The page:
Total noninterest expense for the third quarter was $19.2 million, down from $19.9 million in the second quarter and included the previously mentioned total of approximately $529,000 of pre-tax expenses related to the core system conversion and merger-related expenses. Recall as well the second quarter 2018 included a total of about $1.7 million in core conversion- and merger-related expenses. Efficiency ratio for the third quarter decreased to 64% compared to the 67.1% we posted for the second quarter of 2018. Adjusting for the conversion of merger-related expenses during the second and third quarters, the efficiency ratio would have been 62.6% for both the second and third quarters of 2018.

As Steve noted, we did not recorded a provision for loan losses during the third quarter due to excellent net charge-off experienced and the release of the remaining Hurricane Harvey reserve that was initially recorded in the third quarter of 2017. The ending allowance at $23.6 million is 97 basis points of total loans. Excluding the $48.9 million in mortgage warehouse loans, the ending allowance to total core loans would have been approximately 99 basis points. Our effective tax rate for the third quarter was 17.8% compared to 17.2% for the second quarter and 22.9% for the year-ago quarter.

Bottom line, our third quarter produced a return on average assets of 1.18% and a return on average tangible equity of 12.4%. At quarter end, book value per share was $24.49 and tangible book value per share was $21.35. I will now turn the call back over to George.

George Martinez -- Chairman and Chief Executive Officer

Thank you, Paul. Operator, we would now like to open the line for questions. 

Questions and Answers:

Operator

[Operator instructions] Our first question comes from the line of Matt Olney from Stephens. You may begin.

Matt Olney -- Stephens Inc. -- Analyst

Thanks. Good morning, guys.

George Martinez -- Chairman and Chief Executive Officer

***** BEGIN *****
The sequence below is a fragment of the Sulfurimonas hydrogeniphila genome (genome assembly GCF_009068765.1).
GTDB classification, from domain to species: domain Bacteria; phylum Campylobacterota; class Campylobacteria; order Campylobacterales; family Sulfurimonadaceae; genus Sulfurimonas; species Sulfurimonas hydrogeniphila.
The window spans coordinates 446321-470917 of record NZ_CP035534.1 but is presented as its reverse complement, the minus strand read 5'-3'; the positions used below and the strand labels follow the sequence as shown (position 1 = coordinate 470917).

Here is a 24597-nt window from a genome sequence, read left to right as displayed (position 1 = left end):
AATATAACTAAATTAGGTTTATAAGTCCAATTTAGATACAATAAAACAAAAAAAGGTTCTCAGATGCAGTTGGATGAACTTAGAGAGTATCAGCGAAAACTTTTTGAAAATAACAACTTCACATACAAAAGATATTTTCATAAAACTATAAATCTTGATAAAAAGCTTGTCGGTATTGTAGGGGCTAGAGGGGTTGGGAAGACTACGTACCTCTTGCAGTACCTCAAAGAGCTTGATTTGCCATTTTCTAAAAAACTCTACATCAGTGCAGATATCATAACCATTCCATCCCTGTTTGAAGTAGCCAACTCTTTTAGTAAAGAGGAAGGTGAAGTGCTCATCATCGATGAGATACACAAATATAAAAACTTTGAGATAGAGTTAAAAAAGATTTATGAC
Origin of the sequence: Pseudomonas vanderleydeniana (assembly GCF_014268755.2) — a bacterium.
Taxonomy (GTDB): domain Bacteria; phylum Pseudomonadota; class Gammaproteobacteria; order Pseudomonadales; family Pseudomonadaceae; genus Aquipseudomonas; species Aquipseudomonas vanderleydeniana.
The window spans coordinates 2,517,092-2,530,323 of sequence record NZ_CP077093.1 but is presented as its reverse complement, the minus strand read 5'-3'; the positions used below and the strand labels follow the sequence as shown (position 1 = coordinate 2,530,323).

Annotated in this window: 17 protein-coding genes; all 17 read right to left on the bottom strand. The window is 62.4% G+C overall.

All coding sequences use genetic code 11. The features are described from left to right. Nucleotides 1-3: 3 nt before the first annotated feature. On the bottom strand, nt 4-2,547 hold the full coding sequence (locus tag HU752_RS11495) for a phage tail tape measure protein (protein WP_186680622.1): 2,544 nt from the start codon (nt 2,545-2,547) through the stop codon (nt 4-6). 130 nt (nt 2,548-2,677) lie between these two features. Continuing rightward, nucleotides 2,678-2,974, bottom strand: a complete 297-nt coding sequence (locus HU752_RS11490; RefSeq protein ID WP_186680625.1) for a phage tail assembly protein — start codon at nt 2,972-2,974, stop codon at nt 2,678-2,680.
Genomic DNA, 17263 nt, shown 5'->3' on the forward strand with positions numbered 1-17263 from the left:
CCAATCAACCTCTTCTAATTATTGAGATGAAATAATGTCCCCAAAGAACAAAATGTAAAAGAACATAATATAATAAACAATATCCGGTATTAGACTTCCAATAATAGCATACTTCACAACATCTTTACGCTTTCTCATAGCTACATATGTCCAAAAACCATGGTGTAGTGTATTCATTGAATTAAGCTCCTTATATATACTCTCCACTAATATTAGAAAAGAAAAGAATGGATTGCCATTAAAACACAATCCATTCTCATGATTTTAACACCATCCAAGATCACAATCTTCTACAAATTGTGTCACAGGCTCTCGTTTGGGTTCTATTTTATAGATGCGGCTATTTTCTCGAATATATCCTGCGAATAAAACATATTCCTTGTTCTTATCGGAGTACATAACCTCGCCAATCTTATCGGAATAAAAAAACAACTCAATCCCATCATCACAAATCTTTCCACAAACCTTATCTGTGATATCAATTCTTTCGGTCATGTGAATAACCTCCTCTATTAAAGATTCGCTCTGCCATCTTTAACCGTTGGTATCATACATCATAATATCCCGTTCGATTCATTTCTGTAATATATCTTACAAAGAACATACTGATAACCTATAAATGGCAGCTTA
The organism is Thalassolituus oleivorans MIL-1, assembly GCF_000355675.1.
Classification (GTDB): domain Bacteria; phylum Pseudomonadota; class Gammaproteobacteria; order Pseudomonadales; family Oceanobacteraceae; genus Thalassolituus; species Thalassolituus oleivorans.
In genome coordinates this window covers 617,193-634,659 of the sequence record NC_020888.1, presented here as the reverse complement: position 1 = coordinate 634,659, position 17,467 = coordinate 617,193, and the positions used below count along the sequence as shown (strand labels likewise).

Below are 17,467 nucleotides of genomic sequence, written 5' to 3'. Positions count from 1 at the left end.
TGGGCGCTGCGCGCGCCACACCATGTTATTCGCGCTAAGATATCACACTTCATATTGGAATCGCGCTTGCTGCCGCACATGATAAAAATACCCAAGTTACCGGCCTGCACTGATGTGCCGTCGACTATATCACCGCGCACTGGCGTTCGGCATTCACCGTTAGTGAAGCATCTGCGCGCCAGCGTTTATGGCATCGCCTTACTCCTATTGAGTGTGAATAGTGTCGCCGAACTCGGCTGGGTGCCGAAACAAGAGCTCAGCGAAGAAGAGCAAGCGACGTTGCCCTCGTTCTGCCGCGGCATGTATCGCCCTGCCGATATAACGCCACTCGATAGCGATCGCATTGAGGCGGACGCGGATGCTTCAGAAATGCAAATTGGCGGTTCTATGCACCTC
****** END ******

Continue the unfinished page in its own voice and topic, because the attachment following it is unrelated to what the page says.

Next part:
Good morning, Matt.

Paul Egge -- Executive Vice President and Chief Financial Officer

Good morning.

Matt Olney -- Stephens Inc. -- Analyst

I want to start on the deposit growth and deposit cost. It looks like interest-bearing deposit cost had a pretty good jump, about 20 basis points in the quarter. I heard the commentary on the brokered CD specials, but just looking for any other commentary beyond that as far as what you guys saw on the deposit side in the third quarter.

Paul Egge -- Executive Vice President and Chief Financial Officer

Sure. Now we're working very hard offensively and defensively to grow -- first off, to grow our deposit base, then also to keep our deposit base since we've got a consistent churn of maturing CDs, and we are operating in a particularly competitive market. So it's -- with the current interest rate environment, it has created more pressure than we initially expected as it relates to competition, as well as our efforts to aggressively grow our deposit base. So part of what you see in the interest expense line is a by-product of just that.

Matt Olney -- Stephens Inc. -- Analyst

OK. And then on the loan yield side, Paul, you've mentioned some adjustments I believe from 2Q to 3Q, I didn't quite get those written down. So what was the core loan yield in 2Q and 3Q once you adjust a few items?

Paul Egge -- Executive Vice President and Chief Financial Officer